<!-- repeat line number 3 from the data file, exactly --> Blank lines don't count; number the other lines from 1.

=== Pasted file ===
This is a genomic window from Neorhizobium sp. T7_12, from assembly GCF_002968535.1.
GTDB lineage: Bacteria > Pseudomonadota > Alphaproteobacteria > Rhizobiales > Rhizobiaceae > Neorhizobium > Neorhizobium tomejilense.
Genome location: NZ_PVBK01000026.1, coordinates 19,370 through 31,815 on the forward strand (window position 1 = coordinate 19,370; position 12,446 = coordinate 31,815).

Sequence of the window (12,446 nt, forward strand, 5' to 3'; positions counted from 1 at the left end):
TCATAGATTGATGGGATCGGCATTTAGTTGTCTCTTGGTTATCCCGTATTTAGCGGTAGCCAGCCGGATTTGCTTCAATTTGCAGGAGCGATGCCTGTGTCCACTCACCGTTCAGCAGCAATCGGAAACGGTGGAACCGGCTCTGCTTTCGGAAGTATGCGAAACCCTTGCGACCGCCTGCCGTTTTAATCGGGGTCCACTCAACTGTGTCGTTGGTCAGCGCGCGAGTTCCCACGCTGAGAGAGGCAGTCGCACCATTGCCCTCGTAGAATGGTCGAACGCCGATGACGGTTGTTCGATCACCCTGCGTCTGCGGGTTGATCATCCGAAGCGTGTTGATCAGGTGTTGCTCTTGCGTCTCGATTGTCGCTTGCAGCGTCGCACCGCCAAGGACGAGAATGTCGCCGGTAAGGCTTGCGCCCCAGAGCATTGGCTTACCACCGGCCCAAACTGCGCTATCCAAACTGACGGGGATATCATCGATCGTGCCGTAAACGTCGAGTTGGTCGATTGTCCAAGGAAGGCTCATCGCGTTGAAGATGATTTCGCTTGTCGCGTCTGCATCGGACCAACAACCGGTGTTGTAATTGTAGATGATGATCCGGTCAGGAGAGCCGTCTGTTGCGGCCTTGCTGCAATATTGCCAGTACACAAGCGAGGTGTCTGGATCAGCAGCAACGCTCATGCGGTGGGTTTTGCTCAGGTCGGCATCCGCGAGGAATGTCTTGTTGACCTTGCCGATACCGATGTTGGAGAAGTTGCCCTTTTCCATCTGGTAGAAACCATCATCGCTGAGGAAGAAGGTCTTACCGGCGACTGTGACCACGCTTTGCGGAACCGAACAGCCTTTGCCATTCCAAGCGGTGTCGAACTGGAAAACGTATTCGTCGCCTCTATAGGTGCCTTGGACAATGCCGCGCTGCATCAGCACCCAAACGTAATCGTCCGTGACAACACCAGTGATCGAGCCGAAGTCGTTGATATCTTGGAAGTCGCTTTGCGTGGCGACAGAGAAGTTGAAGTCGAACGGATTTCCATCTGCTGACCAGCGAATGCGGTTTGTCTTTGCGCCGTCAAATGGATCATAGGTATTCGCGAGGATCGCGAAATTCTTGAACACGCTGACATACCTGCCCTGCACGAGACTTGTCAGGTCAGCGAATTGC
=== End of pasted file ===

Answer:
Genome location: NZ_PVBK01000026.1, coordinates 19,370 through 31,815 on the forward strand (window position 1 = coordinate 19,370; position 12,446 = coordinate 31,815).